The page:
By Francois Gautier
(received through email)

Indians often rave about how India is shining and sparkling. Yet,nobody seems to note that today, in India at least, we live in a world of the politically correct where truth is often a casualty and untruths take on scintillating forms. If one looks a little closely at what’s happening, we will find India has never been in such great danger of losing its identity, of forfeiting what makes it special – indeed, unique – amongst all the nations in the world.

Indians are getting divided and subdivided: Instead of feeling Indians first, they feel they are Muslims first, or Dalits first or Christians first. This is a very dangerous trend because it spells the death of the minimum unified nationalistic pride, which alone takes a country forward.

Indians today take pride in melting abroad, or adopting a ‘secular’ creed, which basically makes them soulless and identity-less, however brilliantly they may ape the West. There is also increasing Christianisation taking place in India – virtually half of the coastal villages of Tamil Nadu have converted to Christianity after the tsunami, to give just one example. Conversion to Islam, too, is going on at an alarming rate..

Marxism poses another kind of threat: The Congress-led UPA Government has placed its Communist fellow travellers in major academic posts, universities, and curriculum committees. It will take a decade to dislodge them and correct the untruths they have introduced into the textbooks. Then, Americanisation in the name of globalisation is going on at full tilt. It can stifle the soul of the country with the connivance of advertisers, the Government and greedy entrepreneurs.

Regardless of the shocks of invasions that India went through historically, there has always been syncretism among Jain, Sikh, Buddhist, Christian andJihadicommunities. The ordinary Jammu & Kashmir or the Christian in Kerala, even if he thought that his or her God was the only true one, had understanding and respect for the age-old Indian culture. Reverence for women, respecting others’ festivals and customs, harmony with one’s neighbours were the hallmarks. Today, thanks to the pernicious policy of caste and religion-based reservation, everyone are taking things for granted.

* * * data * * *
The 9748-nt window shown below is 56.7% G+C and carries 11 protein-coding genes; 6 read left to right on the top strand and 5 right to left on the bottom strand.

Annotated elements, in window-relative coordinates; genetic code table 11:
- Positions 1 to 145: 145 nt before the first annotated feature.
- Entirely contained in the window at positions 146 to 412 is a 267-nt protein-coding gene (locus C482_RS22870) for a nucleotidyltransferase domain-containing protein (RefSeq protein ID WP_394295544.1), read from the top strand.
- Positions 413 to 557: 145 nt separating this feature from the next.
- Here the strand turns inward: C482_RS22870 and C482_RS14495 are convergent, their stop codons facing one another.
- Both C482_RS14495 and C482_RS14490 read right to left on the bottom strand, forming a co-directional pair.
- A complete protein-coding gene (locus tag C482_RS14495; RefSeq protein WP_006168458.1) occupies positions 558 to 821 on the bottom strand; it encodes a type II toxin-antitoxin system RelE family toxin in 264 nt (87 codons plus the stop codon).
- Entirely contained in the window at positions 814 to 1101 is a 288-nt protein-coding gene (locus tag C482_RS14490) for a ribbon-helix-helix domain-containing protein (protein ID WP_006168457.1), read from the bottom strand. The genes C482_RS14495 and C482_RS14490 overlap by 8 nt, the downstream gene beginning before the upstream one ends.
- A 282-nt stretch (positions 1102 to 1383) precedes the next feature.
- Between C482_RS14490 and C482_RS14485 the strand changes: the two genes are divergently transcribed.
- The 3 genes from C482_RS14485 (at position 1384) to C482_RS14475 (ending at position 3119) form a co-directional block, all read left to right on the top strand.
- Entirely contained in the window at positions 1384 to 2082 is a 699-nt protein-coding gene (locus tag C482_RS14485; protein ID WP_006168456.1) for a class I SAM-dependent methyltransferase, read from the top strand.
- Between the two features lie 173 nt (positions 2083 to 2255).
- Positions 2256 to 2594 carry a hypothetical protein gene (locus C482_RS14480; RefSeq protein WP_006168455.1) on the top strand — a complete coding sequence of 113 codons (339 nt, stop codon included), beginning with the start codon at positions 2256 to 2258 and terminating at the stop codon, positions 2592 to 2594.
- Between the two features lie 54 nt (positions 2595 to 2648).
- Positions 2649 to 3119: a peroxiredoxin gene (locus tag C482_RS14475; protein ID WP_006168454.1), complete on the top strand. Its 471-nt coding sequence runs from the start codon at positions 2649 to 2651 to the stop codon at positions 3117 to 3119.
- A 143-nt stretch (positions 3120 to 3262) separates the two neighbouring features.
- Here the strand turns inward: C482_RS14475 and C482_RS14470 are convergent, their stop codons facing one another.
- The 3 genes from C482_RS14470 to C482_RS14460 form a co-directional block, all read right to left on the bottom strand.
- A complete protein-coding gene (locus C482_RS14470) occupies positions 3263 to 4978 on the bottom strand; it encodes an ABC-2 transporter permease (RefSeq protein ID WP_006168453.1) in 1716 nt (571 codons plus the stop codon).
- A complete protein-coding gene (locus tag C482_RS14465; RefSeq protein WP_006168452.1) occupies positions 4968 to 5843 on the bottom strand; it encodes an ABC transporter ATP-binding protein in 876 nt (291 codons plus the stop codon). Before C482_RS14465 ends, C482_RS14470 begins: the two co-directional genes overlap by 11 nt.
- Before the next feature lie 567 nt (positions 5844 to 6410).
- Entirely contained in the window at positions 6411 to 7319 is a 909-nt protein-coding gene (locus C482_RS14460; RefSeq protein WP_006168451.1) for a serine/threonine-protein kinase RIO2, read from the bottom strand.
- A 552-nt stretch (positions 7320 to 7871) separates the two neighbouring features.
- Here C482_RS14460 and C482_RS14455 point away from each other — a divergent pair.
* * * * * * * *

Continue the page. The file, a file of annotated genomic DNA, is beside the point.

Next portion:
What makes India special is its spirituality. The knowledge that there is life after death, the understanding of the various subtle plans above the mind, the ancient wisdom on reincarnation, dharma, karma, jnana, maya and, above all, the acceptance of God as an ethical and moral absolute, and that he manifests himself at different times under different names, is the greatest contribution of Hinduism to humanity.

This is the knowledge that humanity needs in the 21st century if it does not want to continue hurtling towards catastrophe as it is doing now. The world’s two major so-called monotheistic religions, whose adherents still believe that only their God is true, and that the rest must be converted through guile and financial baits, is a medieval attitude to religion.

Some suggest that all this is because Indians have a slavish mindset. That may not be true. Still, the question must be asked: How is it possible that a nation of a billion people, with some of the best brains on this planet, allows itself to be governed by patently divisive and dangerous policies that the current UPA dispensation is following?

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